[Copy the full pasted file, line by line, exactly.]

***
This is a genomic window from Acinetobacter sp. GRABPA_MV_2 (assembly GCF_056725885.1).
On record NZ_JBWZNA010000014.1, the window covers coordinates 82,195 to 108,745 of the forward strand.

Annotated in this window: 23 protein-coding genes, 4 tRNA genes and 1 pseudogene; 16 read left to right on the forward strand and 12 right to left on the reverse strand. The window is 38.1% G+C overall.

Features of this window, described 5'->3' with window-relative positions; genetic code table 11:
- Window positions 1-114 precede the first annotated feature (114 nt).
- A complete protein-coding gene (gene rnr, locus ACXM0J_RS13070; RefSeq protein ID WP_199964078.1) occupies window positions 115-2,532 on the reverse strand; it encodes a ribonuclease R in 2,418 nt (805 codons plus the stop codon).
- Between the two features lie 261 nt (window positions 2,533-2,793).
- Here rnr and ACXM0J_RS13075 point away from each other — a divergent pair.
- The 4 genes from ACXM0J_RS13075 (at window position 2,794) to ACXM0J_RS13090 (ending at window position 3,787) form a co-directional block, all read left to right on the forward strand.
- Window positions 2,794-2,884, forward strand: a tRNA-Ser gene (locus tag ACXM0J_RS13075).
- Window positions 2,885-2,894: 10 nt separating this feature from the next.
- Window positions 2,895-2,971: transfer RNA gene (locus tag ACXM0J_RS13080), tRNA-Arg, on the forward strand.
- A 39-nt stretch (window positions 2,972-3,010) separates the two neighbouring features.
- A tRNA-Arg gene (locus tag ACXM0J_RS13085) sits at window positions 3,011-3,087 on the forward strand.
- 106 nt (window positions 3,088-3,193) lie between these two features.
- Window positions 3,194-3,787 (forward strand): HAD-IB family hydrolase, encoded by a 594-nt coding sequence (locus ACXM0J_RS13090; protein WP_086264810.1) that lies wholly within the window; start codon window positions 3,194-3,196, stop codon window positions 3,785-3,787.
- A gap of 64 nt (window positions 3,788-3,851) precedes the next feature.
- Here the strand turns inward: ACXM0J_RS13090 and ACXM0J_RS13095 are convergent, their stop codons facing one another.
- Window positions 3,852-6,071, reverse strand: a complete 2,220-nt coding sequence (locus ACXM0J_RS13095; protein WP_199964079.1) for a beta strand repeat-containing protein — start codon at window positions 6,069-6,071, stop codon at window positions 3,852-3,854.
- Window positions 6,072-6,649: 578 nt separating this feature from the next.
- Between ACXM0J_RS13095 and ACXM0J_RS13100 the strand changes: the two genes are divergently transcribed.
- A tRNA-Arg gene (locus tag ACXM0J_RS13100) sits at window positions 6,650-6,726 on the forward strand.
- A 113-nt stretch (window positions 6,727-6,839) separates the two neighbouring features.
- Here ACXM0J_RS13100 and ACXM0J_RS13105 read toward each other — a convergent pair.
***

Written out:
This is a genomic window from Acinetobacter sp. GRABPA_MV_2 (assembly GCF_056725885.1).
On record NZ_JBWZNA010000014.1, the window covers coordinates 82,195 to 108,745 of the forward strand.

Annotated in this window: 23 protein-coding genes, 4 tRNA genes and 1 pseudogene; 16 read left to right on the forward strand and 12 right to left on the reverse strand. The window is 38.1% G+C overall.

Features of this window, described 5'->3' with window-relative positions; genetic code table 11:
- Window positions 1-114 precede the first annotated feature (114 nt).
- A complete protein-coding gene (gene rnr, locus ACXM0J_RS13070; RefSeq protein ID WP_199964078.1) occupies window positions 115-2,532 on the reverse strand; it encodes a ribonuclease R in 2,418 nt (805 codons plus the stop codon).
- Between the two features lie 261 nt (window positions 2,533-2,793).
- Here rnr and ACXM0J_RS13075 point away from each other — a divergent pair.
- The 4 genes from ACXM0J_RS13075 (at window position 2,794) to ACXM0J_RS13090 (ending at window position 3,787) form a co-directional block, all read left to right on the forward strand.
- Window positions 2,794-2,884, forward strand: a tRNA-Ser gene (locus tag ACXM0J_RS13075).
- Window positions 2,885-2,894: 10 nt separating this feature from the next.
- Window positions 2,895-2,971: transfer RNA gene (locus tag ACXM0J_RS13080), tRNA-Arg, on the forward strand.
- A 39-nt stretch (window positions 2,972-3,010) separates the two neighbouring features.
- A tRNA-Arg gene (locus tag ACXM0J_RS13085) sits at window positions 3,011-3,087 on the forward strand.
- 106 nt (window positions 3,088-3,193) lie between these two features.
- Window positions 3,194-3,787 (forward strand): HAD-IB family hydrolase, encoded by a 594-nt coding sequence (locus ACXM0J_RS13090; protein WP_086264810.1) that lies wholly within the window; start codon window positions 3,194-3,196, stop codon window positions 3,785-3,787.
- A gap of 64 nt (window positions 3,788-3,851) precedes the next feature.
- Here the strand turns inward: ACXM0J_RS13090 and ACXM0J_RS13095 are convergent, their stop codons facing one another.
- Window positions 3,852-6,071, reverse strand: a complete 2,220-nt coding sequence (locus ACXM0J_RS13095; protein WP_199964079.1) for a beta strand repeat-containing protein — start codon at window positions 6,069-6,071, stop codon at window positions 3,852-3,854.
- Window positions 6,072-6,649: 578 nt separating this feature from the next.
- Between ACXM0J_RS13095 and ACXM0J_RS13100 the strand changes: the two genes are divergently transcribed.
- A tRNA-Arg gene (locus tag ACXM0J_RS13100) sits at window positions 6,650-6,726 on the forward strand.
- A 113-nt stretch (window positions 6,727-6,839) separates the two neighbouring features.
- Here ACXM0J_RS13100 and ACXM0J_RS13105 read toward each other — a convergent pair.